The Case Study
After building a headquarters in Richmond, Virginia in 1992, a large corporation requested that the nearby multipurpose service center vacate its shelter/drop-in building. Claims-makers, those “people who say and do things to convince audiences that a social problem is at hand” (Loseke, 1999, p. 19) differed in their reactions. For almost seven years, advocates for the homeless, leaders of neighborhood associations, downtown businessmen, local politicians, and representatives of area churches argued about the problem. The best location for the agency was the central issue. The “Not in My Back Yard” (NIMBY) (Takahashi, 1997) chorus yelled loudly, but calls for Christian compassion and for community responsibility were also heard. Advocates of the homeless wanted the Daily Planet to stay where it was. This location provides the homeless with access to the agency’s varied services and to nearby health and social services. Opponents, including those associated with the large corporation, challenged the legality of the current siting. They wanted the agency moved to the poor south side neighborhood, moved to a desolate spot near the city jail moved to the African American north side, or closed.
Social problems work, the interpretive activity that community members undertake to “call attention to some aspect of our everyday affairs as an instance of a social problem” (Holstein and Miller, 1997, p. ix) occurs through various communication vehicles (Ibarra & Kitsuse, 1993). Much of the society-wide argument about the housing problem, for example, has been influenced by the “image-making industries” (Gusfield, 1989). Films such as Down and Out in Beverly Hills or The Fisher King and television series like Seinfeld offer unflattering images of the homeless. Newspapers have been influential too. In the late 1980s, major newspapers printed about one story per day on the homeless (Lee, Link & Toro, 1991). Extensive local newspaper coverage continued into the 1990s. Local daily newspapers reported between 1985 and 1992, for example, on over 500 protest actions by homeless advocates in 17 different cities (Cress & Snow, 2000). Television news also shapes perceptions of homelessness. Network news coverage has risen and fallen with presidential administrations (Media Research Center, 2001). During the Bush presidency (1989 through 1992) for example, there were 212 national news stories, an average of 52 per year. Yet, there were only 132 stories, 16 per year, during the eight Clinton administration years (1993 to 2000). Bozell (2001), a media expert, reports that the decision makers in the mass media have rediscovered the problem.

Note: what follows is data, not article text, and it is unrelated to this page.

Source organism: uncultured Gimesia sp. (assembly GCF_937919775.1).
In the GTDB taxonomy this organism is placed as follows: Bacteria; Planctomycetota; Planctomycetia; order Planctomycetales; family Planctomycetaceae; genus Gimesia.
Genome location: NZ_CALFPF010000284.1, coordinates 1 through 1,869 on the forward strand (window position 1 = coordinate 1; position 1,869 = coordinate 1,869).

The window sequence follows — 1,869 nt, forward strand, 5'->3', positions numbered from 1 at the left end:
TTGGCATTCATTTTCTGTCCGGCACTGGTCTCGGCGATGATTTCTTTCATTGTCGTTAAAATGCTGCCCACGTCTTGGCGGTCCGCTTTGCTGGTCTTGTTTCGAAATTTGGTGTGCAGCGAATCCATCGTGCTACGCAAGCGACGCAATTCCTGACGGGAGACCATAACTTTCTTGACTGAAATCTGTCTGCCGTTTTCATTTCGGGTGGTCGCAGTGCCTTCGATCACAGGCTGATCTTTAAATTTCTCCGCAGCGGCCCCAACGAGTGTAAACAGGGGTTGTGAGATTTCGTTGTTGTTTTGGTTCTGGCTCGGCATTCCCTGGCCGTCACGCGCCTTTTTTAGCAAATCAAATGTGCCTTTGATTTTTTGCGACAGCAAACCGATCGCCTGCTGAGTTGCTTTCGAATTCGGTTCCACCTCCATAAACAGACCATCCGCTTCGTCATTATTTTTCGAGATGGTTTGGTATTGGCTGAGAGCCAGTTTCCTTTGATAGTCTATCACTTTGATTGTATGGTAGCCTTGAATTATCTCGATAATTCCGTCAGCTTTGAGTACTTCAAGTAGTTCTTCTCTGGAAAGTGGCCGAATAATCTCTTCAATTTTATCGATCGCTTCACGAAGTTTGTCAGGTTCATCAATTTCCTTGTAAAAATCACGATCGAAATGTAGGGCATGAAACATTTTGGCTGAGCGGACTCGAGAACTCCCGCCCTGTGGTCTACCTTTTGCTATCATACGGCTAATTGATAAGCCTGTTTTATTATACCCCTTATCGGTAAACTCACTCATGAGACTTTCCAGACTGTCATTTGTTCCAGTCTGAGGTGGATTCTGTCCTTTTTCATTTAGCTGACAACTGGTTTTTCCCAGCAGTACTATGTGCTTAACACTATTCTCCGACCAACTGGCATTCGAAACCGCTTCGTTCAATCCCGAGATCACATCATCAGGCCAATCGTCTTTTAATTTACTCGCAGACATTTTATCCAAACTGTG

The Social Constructionist Approach to Homelessness
Social constructionism is a contemporary elaboration of ideas formulated by early American pragmatists and interactionists like John Dewey and George Herbert Mead (Pearce, 1995). The foremost proponents of the approach, Berger and Luckman (1966, p. 18), assert that this approach asks, “How is is possible that subjective meanings become objective facticities?” Social constructionists examine “the social processes by which people come to describe, explain, and account for their world” (Franklin, 1995, p. 397). Humans are not passive recipients of knowledge about a preexisting and concrete reality but active participants in social life who use symbolizing capacities to construct “stocks of knowledge” and practical ways to act despite fluid and uncertain circumstances. The meanings that community members attach to important elements of social reality–selves, others, places, and physical objects–are collective creations, and meaning assignment varies by culture, historical period, and location in the social structure. Human understandings of troublesome conditions and public problems, Franklin adds, are also social constructions, “products of claims making, labeling, and other constitutive definitional processes” (p. 397).